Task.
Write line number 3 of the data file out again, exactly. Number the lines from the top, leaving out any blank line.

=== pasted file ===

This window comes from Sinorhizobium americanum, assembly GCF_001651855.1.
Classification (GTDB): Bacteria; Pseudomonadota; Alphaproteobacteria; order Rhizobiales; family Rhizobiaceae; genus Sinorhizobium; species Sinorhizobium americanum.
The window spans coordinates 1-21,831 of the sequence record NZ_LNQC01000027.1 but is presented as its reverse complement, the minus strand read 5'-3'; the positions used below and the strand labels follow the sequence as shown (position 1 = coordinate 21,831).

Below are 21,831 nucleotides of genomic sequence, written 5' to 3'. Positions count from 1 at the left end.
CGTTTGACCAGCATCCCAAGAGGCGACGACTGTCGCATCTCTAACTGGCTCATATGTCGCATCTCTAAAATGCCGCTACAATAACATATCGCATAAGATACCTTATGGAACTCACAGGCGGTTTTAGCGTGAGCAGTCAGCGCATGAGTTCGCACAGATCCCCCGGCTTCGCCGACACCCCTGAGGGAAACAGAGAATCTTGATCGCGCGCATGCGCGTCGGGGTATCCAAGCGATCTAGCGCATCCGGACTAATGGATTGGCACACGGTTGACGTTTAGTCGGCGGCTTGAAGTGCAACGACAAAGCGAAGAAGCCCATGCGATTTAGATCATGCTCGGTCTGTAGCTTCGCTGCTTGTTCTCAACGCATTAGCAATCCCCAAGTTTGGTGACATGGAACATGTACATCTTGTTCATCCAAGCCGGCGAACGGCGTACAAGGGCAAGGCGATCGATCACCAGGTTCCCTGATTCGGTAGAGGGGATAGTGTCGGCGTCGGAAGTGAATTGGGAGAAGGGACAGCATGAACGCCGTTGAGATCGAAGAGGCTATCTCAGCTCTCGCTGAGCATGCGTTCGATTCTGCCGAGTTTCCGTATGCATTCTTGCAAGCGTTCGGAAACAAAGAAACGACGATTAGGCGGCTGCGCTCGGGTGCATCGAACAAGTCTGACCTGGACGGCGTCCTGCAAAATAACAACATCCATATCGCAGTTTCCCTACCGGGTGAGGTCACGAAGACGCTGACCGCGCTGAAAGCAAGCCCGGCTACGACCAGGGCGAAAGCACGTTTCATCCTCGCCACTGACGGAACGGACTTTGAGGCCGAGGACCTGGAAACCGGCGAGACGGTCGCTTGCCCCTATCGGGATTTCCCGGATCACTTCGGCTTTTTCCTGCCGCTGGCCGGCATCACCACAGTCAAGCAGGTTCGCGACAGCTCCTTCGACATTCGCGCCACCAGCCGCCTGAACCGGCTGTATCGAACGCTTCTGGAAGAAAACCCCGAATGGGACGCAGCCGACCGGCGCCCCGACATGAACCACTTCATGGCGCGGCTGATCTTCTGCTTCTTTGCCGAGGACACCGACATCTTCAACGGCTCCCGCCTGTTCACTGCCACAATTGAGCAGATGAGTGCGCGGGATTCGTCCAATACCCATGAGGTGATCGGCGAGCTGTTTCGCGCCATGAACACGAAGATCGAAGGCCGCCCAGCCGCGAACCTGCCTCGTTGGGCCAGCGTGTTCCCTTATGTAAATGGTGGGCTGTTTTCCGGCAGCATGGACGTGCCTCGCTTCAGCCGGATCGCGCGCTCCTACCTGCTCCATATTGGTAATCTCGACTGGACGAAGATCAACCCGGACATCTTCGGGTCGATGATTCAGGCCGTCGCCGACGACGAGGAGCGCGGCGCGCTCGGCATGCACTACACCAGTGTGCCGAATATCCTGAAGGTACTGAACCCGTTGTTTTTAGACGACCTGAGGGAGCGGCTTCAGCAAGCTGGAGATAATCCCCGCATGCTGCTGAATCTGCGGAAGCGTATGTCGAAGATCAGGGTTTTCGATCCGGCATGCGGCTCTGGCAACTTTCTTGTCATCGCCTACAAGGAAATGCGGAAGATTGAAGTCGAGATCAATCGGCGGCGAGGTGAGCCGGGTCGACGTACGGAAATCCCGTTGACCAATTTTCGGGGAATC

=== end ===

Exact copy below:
The window spans coordinates 1-21,831 of the sequence record NZ_LNQC01000027.1 but is presented as its reverse complement, the minus strand read 5'-3'; the positions used below and the strand labels follow the sequence as shown (position 1 = coordinate 21,831).